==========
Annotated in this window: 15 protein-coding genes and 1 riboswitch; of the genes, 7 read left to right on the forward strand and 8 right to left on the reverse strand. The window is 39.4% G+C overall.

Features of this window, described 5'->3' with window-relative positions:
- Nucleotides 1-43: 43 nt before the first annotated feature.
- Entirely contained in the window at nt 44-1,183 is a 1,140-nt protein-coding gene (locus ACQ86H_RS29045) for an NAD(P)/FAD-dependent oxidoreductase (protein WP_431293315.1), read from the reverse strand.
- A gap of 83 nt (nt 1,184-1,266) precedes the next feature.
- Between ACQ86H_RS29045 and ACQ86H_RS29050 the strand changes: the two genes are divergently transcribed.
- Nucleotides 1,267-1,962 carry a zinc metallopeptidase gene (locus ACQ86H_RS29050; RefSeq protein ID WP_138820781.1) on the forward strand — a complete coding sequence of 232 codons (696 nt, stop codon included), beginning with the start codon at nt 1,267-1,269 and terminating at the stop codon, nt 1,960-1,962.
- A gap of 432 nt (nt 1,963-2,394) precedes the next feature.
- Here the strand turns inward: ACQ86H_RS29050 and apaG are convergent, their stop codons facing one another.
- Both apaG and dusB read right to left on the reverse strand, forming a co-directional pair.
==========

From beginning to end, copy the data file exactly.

Annotated in this window: 15 protein-coding genes and 1 riboswitch; of the genes, 7 read left to right on the forward strand and 8 right to left on the reverse strand. The window is 39.4% G+C overall.

Features of this window, described 5'->3' with window-relative positions:
- Nucleotides 1-43: 43 nt before the first annotated feature.
- Entirely contained in the window at nt 44-1,183 is a 1,140-nt protein-coding gene (locus ACQ86H_RS29045) for an NAD(P)/FAD-dependent oxidoreductase (protein WP_431293315.1), read from the reverse strand.
- A gap of 83 nt (nt 1,184-1,266) precedes the next feature.
- Between ACQ86H_RS29045 and ACQ86H_RS29050 the strand changes: the two genes are divergently transcribed.
- Nucleotides 1,267-1,962 carry a zinc metallopeptidase gene (locus ACQ86H_RS29050; RefSeq protein ID WP_138820781.1) on the forward strand — a complete coding sequence of 232 codons (696 nt, stop codon included), beginning with the start codon at nt 1,267-1,269 and terminating at the stop codon, nt 1,960-1,962.
- A gap of 432 nt (nt 1,963-2,394) precedes the next feature.
- Here the strand turns inward: ACQ86H_RS29050 and apaG are convergent, their stop codons facing one another.
- Both apaG and dusB read right to left on the reverse strand, forming a co-directional pair.